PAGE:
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The American Community Survey (ACS) is an ongoing survey that provides data every year, giving communities the current information they need to plan investments and services. Information from the survey generates data that help determine how more than $400 billion in federal and state funds are distributed every year. To help communities, state governments and federal programs, the US Census Bureau collects data on:
The ACS is conducted every year to provide up-to-date information about the social and economic needs of your community. The ACS shows how people live- our education, housing, jobs and other characteristics. For example, results may be used to decide where new schools, hospitals and emergency services are needed.
The Decennial Census is conducted once every 10 years to provide an official count of the entire US population to Congress.
There are multiple differences between 1, 3 and 5 year estimates. The US Census Bureau provides in-depth guidance on the differences and on which estimates might be right for your purpose on their website.
All data that are based on samples, such as the ACS, include a range of uncertainty. The Margin of Error (MOE) refers to sampling errors which occure when data are based on a sample of a population rather than the full population. MOE measures the precision of an estimate at a given level of confidence- 90% for the ACS. In the simplest of terms, this means that the Census Bureau is 90% certain that the difference between the population value and the sample estimate is less than or equal to the MOE.
Sampling error can be used to assess the statistical reliability of survey data. For any given area, the larger the sample and the more months included in the data, the greater the confidence in the estimate and the smaller the MOE.
Please visit the Understand Margins of Error page to view our in-depth MOE explanation with example.
The State Demography Office strongly encourages data users to evaluate all data carefully in order to understand the true nature of the numbers. It is exciting for those using the data to have access to more up-to-date statistics, but this information must be used and interpreted with caution. Data users may be tempted to ignore or misuse the margins of error, however ignoring the MOE, especially when the data is being used in a decision-making process, can be extremely misleading.
Download a handy "cheat sheet" listing data products and the types of information available in each.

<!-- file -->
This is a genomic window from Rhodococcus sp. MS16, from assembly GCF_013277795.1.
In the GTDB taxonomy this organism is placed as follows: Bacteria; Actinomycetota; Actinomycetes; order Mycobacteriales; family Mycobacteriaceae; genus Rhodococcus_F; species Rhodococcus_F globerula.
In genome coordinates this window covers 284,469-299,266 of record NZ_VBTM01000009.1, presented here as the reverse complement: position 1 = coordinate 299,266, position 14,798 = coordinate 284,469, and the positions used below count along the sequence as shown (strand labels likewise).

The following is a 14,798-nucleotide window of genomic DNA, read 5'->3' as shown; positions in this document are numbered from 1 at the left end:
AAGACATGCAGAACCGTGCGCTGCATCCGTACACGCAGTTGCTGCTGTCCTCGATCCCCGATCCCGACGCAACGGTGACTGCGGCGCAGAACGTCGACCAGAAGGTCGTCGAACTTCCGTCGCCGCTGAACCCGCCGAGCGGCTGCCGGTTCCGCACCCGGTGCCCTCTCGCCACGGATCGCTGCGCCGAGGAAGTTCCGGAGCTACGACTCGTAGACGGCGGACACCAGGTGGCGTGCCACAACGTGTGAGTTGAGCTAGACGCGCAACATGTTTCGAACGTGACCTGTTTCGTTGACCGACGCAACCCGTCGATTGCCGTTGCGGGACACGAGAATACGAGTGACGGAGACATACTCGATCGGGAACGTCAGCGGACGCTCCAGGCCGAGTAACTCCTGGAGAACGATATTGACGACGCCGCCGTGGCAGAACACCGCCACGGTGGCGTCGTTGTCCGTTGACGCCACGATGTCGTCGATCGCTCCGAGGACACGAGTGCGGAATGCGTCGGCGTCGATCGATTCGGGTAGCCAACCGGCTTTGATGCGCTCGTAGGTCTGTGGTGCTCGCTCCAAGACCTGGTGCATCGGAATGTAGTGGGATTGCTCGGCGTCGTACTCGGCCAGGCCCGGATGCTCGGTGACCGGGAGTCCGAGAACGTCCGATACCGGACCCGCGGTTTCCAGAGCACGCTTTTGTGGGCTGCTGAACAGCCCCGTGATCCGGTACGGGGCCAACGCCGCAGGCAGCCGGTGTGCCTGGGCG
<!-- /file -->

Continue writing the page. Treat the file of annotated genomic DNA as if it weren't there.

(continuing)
1-year data: Generally, you can compare ACS 1-year estimates with Census 2000 and other ACS 1-year data. However, since ACS variables change over time, some areas and subjects must be compared with caution, or not compared at all.
3-year and 5-year data: Generally, you can compare ACS 3-year and 5-year estimates with Census 2000 data, however there are significant differences in the universe, question wording, residence rules, reference periods and the way in which the data are tabulated which can impact comparability.
General Guidance for comparing ACS multiyear estimates (from the US Census Bureau):
When comparing estimates for different areas, use the same period length for each estimate. This means you should not compare a 1-year estimate to a 3-year estimate. The Census Bureau discourages direct comparisons between estimates for overlapping periods. Instead, compare nonoverlapping estimates. This means we discourage you from comparing the 2006-2008 estimates to the 2007-2009 estimates. It is better for you to compare a 2005-2007 ACS estimate to a 2008-2010 ACS estimate. The strength of the ACS is in estimating characteristic distributions. We recommend users compare derived measures such as percent, means, medians and rates rather than estimates of population totals.
Additional guidance is available from the US Census Bureau.
The US Census Bureau provides multiple PDF Compass handbooks to help different user groups with specific how-to instructions and/or case studies. The Compass guides are available for many groups including general data users, PUMS data users, rural data users, state and local governments, and high school teachers, among others, and can be downloaded at the US Census Bureau website.